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I recently talked to a tech who said the main advantage to Dex-Cool coolant and why Chevy went to it is the reduction in electroloysis in aluminum components. He said it would be a great coolant in tri-five using aluminum radiators, heads, etc. What do you think?
 

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Dex Cool should only be used in cars that are designed to bleed of the air out of the system.
Only the newer cars have this.
Dex Cool will coagulate when mixed with air over time. Not good.
It is also not for copper/brass radiators.

If you have an aluminum radiator and have put in a newer type of engine, like an LT1 or LS1 that has the bleed on it, then it would be OK.
 

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Are you saying only use dex-cool in cars with radiator recovery system installed ?
It's more complicated than that. Rick probably has the best advice.

Here's an explanation I found on the net that describes how the LT1 is designed to remove air from it's cooling system:

"Corvette and B/D-car LT1 applications use a pressurized coolant recovery reservoir instead of a non-pressurized overflow tank used with conventional cooling systems. All of the coolant flows continuously through the pressurized reservoir, which is an integral part of the cooling system. The pressurized reservoir in the LT1 B/D-cars is connected to the cooling system in three places. One inlet hose connects to the top of the RH radiator tank, a second inlet hose is attached through a "tee" connection on the heater inlet hose, and a third outlet hose is connected to a "tee" connection in the throttle body heater outlet.

The pressurized reservoir is mounted at the highest point in the system, and provides a place where all air can be continuously scavenged from the coolant. Any steam and bubbles are allowed to rise to the surface, eliminating foam and providing pure liquid coolant back to the engine. Pure liquid coolant is returned to the system via the heater outlet hose connection. The pressure relief/vent cap in these systems is rated at 15-psi and is located on the reservoir rather than the radiator.

LT1 F-cars use a conventional coolant recovery system that consists of a non-pressurized coolant overflow tank connected to the radiator by a single hose. These cars use an 18-psi rated pressure relief/vent cap on the radiator like most conventional systems. Since these cars cannot scavenge air from the coolant as well as the B/D-car or Corvette systems, they have two air bleeder valves for manually bleeding trapped air from the system. One is in the thermostat housing, which is the same as all other LT1 engine vehicles, and the second one is located in a "tee" where the coolant from the throttle body connects to the heater return hose."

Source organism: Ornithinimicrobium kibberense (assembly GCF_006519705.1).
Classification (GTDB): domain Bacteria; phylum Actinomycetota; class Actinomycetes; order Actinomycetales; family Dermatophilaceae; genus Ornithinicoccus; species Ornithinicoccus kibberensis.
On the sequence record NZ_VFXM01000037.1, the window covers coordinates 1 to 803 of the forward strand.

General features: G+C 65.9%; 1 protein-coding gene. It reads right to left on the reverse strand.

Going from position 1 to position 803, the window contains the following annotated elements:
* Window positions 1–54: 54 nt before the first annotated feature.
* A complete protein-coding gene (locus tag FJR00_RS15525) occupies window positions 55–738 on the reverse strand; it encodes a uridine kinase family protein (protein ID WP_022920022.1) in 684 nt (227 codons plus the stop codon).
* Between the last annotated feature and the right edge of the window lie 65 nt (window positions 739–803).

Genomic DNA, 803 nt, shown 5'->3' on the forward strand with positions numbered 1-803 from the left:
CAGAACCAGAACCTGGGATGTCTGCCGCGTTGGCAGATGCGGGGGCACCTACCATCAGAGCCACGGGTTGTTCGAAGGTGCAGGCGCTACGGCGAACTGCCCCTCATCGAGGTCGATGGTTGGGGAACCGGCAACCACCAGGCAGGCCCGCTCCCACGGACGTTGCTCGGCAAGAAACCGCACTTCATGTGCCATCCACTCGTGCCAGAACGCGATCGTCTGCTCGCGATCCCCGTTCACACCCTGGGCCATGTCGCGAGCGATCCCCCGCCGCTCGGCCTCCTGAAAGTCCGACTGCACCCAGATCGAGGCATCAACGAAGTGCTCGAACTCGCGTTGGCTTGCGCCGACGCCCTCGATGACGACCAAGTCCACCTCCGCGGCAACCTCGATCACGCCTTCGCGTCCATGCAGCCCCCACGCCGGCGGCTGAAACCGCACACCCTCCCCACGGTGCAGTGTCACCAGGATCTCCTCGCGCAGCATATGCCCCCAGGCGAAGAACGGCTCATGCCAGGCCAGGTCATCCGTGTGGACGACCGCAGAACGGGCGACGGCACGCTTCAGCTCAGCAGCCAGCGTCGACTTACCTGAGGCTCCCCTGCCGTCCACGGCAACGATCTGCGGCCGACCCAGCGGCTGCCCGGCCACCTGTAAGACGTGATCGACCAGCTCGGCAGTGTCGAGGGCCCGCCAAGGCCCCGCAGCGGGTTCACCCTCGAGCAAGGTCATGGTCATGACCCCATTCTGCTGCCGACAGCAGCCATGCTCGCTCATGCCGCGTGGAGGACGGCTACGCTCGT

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Don't put that crap in anything unless it is under warranty. Once it is out of warranty get that junk out. GM had a class action lawsuit because of it eating gaskets and aluminum heads.
 

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That stuff is junk. I took it out of my 57. It looked good when it first came out, but many miles tater it is crap. I would not use it in anything I drive.
Jeffrey
 

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Don't put that crap in anything unless it is under warranty. Once it is out of warranty get that junk out. GM had a class action lawsuit because of it eating gaskets and aluminum heads.
I drain that crap out as soon as the warrenty is up. I have a real LT1 intake on my 67 camaro for 30 plus years and it shows no adverse effects from the old green stuff.
 
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